Part 3: Which training model suits you the most?

In the previous two sections we have presented the five and three zone training model. In this section we will compare and contrast the two models, so you can choose the one that suits you best.

Number of Zones: The most obvious difference between the two models is the number of zones. The five-zone model provides a more detailed and nuanced approach to training by breaking down the intensity levels into smaller increments.

Training Goals: Both models have different training goals for each zone. However, the five-zone model is more specific in its goal for each zone. For example, zone 3 in the five-zone model is focused on improving lactate threshold, while zone 2 in the three-zone model is focused on building the aerobic base.

Training Intensity: The three-zone model has broader ranges of training intensity levels for each zone compared to the five-zone model. This may make it easier for beginners to understand and follow, but it may not be as effective in optimizing training adaptations for more experienced athletes. So even when working with a three-zone model coaches and athletes need to differentiate between training intensities within the Zone. E.g. upper zone II work in the three zone model vs. middle and lower zone work.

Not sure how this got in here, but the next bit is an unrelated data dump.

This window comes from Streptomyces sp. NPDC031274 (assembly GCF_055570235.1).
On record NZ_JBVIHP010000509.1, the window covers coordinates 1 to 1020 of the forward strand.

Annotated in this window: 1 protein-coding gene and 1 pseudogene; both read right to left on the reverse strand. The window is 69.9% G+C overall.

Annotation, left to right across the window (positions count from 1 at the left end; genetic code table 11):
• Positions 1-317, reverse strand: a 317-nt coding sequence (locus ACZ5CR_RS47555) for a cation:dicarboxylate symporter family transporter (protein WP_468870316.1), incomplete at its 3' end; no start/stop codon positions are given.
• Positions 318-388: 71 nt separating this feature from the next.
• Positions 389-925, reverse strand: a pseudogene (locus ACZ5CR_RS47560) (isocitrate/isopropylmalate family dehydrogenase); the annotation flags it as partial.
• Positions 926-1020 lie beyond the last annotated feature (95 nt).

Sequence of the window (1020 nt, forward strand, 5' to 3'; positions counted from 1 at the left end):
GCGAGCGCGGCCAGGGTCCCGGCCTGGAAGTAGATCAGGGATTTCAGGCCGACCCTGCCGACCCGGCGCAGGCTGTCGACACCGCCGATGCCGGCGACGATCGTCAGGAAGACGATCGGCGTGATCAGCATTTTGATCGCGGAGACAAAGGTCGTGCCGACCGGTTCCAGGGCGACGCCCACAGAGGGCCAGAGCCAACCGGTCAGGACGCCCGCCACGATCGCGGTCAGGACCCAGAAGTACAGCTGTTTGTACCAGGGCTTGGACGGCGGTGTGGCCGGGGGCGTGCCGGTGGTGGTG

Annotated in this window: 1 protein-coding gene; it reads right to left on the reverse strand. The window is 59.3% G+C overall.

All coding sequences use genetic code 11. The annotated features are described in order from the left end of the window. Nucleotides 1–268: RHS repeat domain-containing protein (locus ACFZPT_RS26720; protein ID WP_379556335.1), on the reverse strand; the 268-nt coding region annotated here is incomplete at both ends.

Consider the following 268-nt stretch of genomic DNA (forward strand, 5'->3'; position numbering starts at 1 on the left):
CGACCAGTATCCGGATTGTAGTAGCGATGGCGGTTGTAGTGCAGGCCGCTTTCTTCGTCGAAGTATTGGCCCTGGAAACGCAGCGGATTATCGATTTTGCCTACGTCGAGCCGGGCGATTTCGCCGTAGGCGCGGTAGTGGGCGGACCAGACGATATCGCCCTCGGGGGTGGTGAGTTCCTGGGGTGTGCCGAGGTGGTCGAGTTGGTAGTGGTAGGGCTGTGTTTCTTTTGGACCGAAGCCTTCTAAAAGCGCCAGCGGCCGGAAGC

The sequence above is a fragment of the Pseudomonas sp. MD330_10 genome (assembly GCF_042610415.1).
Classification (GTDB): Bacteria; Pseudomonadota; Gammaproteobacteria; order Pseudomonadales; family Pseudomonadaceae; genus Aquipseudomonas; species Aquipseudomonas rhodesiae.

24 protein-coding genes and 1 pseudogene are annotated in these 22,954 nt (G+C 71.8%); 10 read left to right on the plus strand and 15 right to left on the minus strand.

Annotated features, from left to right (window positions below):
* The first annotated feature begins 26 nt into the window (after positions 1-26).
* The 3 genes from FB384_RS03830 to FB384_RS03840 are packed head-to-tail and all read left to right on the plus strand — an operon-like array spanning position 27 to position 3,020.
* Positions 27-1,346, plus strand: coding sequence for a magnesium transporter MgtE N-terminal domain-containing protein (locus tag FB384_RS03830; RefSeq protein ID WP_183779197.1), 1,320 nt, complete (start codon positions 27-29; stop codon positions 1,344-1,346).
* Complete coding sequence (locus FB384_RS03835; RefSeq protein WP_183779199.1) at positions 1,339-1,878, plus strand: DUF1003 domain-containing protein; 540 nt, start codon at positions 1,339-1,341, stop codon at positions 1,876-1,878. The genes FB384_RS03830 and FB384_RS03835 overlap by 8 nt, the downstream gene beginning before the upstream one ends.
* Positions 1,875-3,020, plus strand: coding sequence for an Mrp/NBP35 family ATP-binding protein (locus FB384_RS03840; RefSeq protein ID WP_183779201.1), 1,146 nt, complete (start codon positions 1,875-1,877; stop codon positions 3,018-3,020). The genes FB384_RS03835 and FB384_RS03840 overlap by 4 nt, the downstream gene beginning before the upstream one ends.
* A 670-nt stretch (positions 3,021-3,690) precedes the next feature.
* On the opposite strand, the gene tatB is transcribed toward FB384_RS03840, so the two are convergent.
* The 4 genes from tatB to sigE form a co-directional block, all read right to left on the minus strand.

Complexity: The five-zone model is more complex and may require more knowledge and understanding of exercise physiology to effectively implement. The three-zone model is simpler and more accessible for beginners, but may not provide as much nuance and detail for experienced athletes.

LT1 and LT2 for an exemplary athlete


In summary, the three-zone endurance model and the five-zone endurance model differ in the number of zones, training goals, training intensity, and complexity. The five-zone model provides a more nuanced and specific approach to training, while the three-zone model is simpler. This simplicity comes at a cost for coaches as detailed intensity monitoring is more difficult. It can not be differentiated between lower, middle and upper zone work which can have different physiological effects.

Nevertheless, the simplicity of the three zone model is also its strength, as many coaches and athletes tend to overcomplicate training. The choice between the two models depends on the athlete’s and coach level of experience, knowledge, and training goals.


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